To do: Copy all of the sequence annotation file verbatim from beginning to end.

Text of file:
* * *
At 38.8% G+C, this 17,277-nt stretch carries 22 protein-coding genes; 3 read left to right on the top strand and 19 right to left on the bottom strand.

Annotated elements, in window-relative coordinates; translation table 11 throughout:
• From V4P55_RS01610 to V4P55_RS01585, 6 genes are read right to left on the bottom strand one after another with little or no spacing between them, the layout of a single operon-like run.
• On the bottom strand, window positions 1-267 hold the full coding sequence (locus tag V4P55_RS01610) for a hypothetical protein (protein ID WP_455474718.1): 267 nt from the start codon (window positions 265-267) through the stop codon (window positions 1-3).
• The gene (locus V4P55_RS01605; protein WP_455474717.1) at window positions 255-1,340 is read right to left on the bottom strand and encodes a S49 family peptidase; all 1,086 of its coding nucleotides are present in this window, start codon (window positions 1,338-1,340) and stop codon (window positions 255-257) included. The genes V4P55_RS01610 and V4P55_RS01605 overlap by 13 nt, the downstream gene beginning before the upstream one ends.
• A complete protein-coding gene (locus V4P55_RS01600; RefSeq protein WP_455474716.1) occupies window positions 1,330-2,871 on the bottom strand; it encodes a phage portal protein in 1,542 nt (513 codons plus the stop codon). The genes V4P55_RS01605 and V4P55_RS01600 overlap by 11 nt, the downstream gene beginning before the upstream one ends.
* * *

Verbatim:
At 38.8% G+C, this 17,277-nt stretch carries 22 protein-coding genes; 3 read left to right on the top strand and 19 right to left on the bottom strand.

Annotated elements, in window-relative coordinates; translation table 11 throughout:
• From V4P55_RS01610 to V4P55_RS01585, 6 genes are read right to left on the bottom strand one after another with little or no spacing between them, the layout of a single operon-like run.
• On the bottom strand, window positions 1-267 hold the full coding sequence (locus tag V4P55_RS01610) for a hypothetical protein (protein ID WP_455474718.1): 267 nt from the start codon (window positions 265-267) through the stop codon (window positions 1-3).
• The gene (locus V4P55_RS01605; protein WP_455474717.1) at window positions 255-1,340 is read right to left on the bottom strand and encodes a S49 family peptidase; all 1,086 of its coding nucleotides are present in this window, start codon (window positions 1,338-1,340) and stop codon (window positions 255-257) included. The genes V4P55_RS01610 and V4P55_RS01605 overlap by 13 nt, the downstream gene beginning before the upstream one ends.
• A complete protein-coding gene (locus V4P55_RS01600; RefSeq protein WP_455474716.1) occupies window positions 1,330-2,871 on the bottom strand; it encodes a phage portal protein in 1,542 nt (513 codons plus the stop codon). The genes V4P55_RS01605 and V4P55_RS01600 overlap by 11 nt, the downstream gene beginning before the upstream one ends.